Think about it

Having power and wealth does not help a person to believe the truth.  It may even hinder faith.  What makes a person believe is the regenerating work of the Holy Spirit in his or her heart.  No one comes to Christ without the drawing of the Father (John 6:44).

If you believe God, it is not because you have some inherent wisdom to do so.  It is His doing completely.  You believe because He drew you.  He drew you because He wanted to.  You responded because He gave you a heart to believe.   For that He deserves all your praise.

Two Unlikely Converts

God saves people from every nation, tribe, and tongue who come to Him by faith. Here we meet two unlikely converts: a social outcast and an army general..

Today’s Reading

Second Kings 4-5; John 4:1-30

Selected Verses

Then he returned to the man of God, he and all his company, and he came and stood before him. And he said, “Behold, I know that there is no God in all the earth but in Israel; so accept now a present from your servant.”  2 Kings 5:15

So the woman left her water jar and went away into town and said to the people, “Come, see a man who told me all that I ever did. Can this be the Christ?”  They went out of the town and were coming to him.  John 4:28-30

Reflections

Naaman, a Syrian general who came down with leprosy, learned from his Israelite servant girl that there was a prophet in Israel who was known to perform miracles. Certainly Elisha’s record is comparable to that of the Lord Jesus Christ Himself. Among other things, Elisha raised a dead boy and fed a large crowd with a small portion of food. The details are interesting, but, suffice it to say, Naaman was healed and learned that there was not merely a miracle-working prophet in Israel, there was a God in Israel, One who is uniquely God in all the earth. Naaman was not just healed of a deadly disease. He became a believer in the God of Abraham, Isaac, and Jacob.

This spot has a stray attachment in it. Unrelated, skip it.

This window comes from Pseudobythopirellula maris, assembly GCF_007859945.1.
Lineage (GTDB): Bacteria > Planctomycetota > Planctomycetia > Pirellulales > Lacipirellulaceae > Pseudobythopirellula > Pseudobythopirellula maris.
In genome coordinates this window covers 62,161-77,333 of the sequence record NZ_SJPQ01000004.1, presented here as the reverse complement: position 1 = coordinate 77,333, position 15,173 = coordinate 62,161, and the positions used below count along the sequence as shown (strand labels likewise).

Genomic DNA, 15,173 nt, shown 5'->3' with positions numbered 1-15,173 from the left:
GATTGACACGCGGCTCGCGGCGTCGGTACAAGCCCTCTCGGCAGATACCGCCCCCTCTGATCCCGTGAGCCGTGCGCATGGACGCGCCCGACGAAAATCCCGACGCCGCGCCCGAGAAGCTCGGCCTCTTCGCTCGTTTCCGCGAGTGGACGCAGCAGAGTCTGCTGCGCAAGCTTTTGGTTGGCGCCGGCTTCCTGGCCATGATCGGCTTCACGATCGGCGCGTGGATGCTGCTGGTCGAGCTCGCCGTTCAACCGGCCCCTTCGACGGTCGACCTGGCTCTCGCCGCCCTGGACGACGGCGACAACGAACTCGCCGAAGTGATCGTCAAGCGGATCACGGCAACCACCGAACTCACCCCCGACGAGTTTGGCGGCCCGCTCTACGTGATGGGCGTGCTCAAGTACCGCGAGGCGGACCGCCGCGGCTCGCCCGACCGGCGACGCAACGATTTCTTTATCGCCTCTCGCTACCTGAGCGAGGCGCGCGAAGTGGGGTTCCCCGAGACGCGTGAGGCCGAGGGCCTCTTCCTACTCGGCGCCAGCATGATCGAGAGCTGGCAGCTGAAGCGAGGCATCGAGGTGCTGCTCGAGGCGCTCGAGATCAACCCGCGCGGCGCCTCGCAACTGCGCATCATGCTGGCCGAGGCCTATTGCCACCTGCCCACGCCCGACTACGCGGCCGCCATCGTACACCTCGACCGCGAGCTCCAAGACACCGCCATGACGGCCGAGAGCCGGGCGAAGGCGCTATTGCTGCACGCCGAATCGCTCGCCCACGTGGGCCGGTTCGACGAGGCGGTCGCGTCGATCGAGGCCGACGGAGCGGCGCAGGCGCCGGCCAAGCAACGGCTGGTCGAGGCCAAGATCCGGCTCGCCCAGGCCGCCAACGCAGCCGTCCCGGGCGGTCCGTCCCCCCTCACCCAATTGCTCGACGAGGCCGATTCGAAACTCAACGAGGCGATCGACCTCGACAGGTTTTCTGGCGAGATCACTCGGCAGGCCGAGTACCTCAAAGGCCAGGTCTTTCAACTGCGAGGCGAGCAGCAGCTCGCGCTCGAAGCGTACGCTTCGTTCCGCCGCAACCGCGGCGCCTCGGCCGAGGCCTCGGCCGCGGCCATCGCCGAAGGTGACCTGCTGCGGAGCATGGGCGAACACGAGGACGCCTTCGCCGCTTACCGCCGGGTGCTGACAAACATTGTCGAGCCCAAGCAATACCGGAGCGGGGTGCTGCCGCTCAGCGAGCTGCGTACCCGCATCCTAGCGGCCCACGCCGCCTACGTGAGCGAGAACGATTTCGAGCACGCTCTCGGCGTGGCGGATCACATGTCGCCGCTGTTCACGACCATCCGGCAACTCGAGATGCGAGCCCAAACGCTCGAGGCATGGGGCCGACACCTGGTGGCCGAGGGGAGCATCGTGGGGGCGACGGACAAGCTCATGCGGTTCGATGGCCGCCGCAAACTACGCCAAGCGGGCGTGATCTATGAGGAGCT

Jesus encountered a Samaritan woman at a well in Sychar. The conversation is fascinating and reveals so much of the love and wisdom of Christ. At the conclusion of the discussion, the woman leaves her water pot and heads off to town to tell everyone about the Jewish man whom she suspects to truly be the Messiah. The whole town turns out to meet Him.

Think about it

God saves the most unlikely people, a Syrian general and a Samaritan woman with a bad track record for marriage. Are you another unlikely convert? If so, give thanks for His mercy to you. Do you know anyone who needs Christ but seems to be a hopeless candidate for salvation? Do not lose heart or stop praying. God is able to save whomever He calls to Himself.

Seeking Darkness or Light

Whether you seek darkness or light says a lot about your true spiritual condition. Today we read of the worst example ever and a warning from Jesus.

Today’s Reading

1 Kings 21-22; John 3:1-21

Selected Verses

There was none who sold himself to do what was evil in the sight of the Lord like Ahab, whom Jezebel his wife incited. He acted very abominably in going after idols, as the Amorites had done, whom the Lord cast out before the people of Israel.  I Kings 21:25-26